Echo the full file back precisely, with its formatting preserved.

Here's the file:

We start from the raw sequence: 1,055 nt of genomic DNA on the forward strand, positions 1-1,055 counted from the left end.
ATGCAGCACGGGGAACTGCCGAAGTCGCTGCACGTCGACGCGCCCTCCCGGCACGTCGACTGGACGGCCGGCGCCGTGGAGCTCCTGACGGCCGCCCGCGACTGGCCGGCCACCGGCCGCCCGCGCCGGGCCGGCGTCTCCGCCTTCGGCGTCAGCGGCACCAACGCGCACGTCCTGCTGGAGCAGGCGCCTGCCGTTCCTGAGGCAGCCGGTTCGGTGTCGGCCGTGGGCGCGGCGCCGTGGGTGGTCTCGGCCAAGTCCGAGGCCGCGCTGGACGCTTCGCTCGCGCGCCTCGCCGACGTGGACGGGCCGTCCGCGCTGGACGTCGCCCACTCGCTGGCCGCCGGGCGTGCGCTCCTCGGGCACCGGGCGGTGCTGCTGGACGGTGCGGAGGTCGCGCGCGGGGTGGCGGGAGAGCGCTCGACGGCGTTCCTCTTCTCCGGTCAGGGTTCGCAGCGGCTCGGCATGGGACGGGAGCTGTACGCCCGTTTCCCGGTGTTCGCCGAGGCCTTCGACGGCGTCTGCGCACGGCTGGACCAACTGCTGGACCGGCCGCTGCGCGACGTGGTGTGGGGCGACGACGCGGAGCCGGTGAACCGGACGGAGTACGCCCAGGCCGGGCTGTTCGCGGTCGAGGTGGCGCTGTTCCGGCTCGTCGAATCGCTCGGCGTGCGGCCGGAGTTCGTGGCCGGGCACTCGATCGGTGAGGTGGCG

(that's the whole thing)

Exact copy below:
We start from the raw sequence: 1,055 nt of genomic DNA on the forward strand, positions 1-1,055 counted from the left end.
ATGCAGCACGGGGAACTGCCGAAGTCGCTGCACGTCGACGCGCCCTCCCGGCACGTCGACTGGACGGCCGGCGCCGTGGAGCTCCTGACGGCCGCCCGCGACTGGCCGGCCACCGGCCGCCCGCGCCGGGCCGGCGTCTCCGCCTTCGGCGTCAGCGGCACCAACGCGCACGTCCTGCTGGAGCAGGCGCCTGCCGTTCCTGAGGCAGCCGGTTCGGTGTCGGCCGTGGGCGCGGCGCCGTGGGTGGTCTCGGCCAAGTCCGAGGCCGCGCTGGACGCTTCGCTCGCGCGCCTCGCCGACGTGGACGGGCCGTCCGCGCTGGACGTCGCCCACTCGCTGGCCGCCGGGCGTGCGCTCCTCGGGCACCGGGCGGTGCTGCTGGACGGTGCGGAGGTCGCGCGCGGGGTGGCGGGAGAGCGCTCGACGGCGTTCCTCTTCTCCGGTCAGGGTTCGCAGCGGCTCGGCATGGGACGGGAGCTGTACGCCCGTTTCCCGGTGTTCGCCGAGGCCTTCGACGGCGTCTGCGCACGGCTGGACCAACTGCTGGACCGGCCGCTGCGCGACGTGGTGTGGGGCGACGACGCGGAGCCGGTGAACCGGACGGAGTACGCCCAGGCCGGGCTGTTCGCGGTCGAGGTGGCGCTGTTCCGGCTCGTCGAATCGCTCGGCGTGCGGCCGGAGTTCGTGGCCGGGCACTCGATCGGTGAGGTGGCG